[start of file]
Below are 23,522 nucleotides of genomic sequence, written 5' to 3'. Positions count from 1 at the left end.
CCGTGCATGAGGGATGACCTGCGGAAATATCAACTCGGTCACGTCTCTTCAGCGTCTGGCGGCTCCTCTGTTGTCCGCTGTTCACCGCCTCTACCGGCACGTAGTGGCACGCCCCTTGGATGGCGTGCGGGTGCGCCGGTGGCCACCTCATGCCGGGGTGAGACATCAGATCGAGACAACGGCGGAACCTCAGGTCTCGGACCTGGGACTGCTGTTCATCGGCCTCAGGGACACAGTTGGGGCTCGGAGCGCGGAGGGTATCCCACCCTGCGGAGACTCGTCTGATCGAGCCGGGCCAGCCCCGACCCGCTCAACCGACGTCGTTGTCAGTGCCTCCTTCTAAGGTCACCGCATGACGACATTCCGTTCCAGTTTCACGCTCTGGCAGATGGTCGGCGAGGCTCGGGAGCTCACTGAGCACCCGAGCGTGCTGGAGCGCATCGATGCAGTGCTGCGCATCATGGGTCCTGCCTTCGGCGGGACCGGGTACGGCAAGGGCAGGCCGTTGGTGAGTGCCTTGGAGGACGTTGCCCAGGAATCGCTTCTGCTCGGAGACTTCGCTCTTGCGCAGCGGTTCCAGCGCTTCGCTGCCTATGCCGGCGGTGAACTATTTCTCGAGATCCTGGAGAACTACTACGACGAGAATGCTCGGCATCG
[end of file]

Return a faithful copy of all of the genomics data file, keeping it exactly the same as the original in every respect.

Below are 23,522 nucleotides of genomic sequence, written 5' to 3'. Positions count from 1 at the left end.
CCGTGCATGAGGGATGACCTGCGGAAATATCAACTCGGTCACGTCTCTTCAGCGTCTGGCGGCTCCTCTGTTGTCCGCTGTTCACCGCCTCTACCGGCACGTAGTGGCACGCCCCTTGGATGGCGTGCGGGTGCGCCGGTGGCCACCTCATGCCGGGGTGAGACATCAGATCGAGACAACGGCGGAACCTCAGGTCTCGGACCTGGGACTGCTGTTCATCGGCCTCAGGGACACAGTTGGGGCTCGGAGCGCGGAGGGTATCCCACCCTGCGGAGACTCGTCTGATCGAGCCGGGCCAGCCCCGACCCGCTCAACCGACGTCGTTGTCAGTGCCTCCTTCTAAGGTCACCGCATGACGACATTCCGTTCCAGTTTCACGCTCTGGCAGATGGTCGGCGAGGCTCGGGAGCTCACTGAGCACCCGAGCGTGCTGGAGCGCATCGATGCAGTGCTGCGCATCATGGGTCCTGCCTTCGGCGGGACCGGGTACGGCAAGGGCAGGCCGTTGGTGAGTGCCTTGGAGGACGTTGCCCAGGAATCGCTTCTGCTCGGAGACTTCGCTCTTGCGCAGCGGTTCCAGCGCTTCGCTGCCTATGCCGGCGGTGAACTATTTCTCGAGATCCTGGAGAACTACTACGACGAGAATGCTCGGCATCG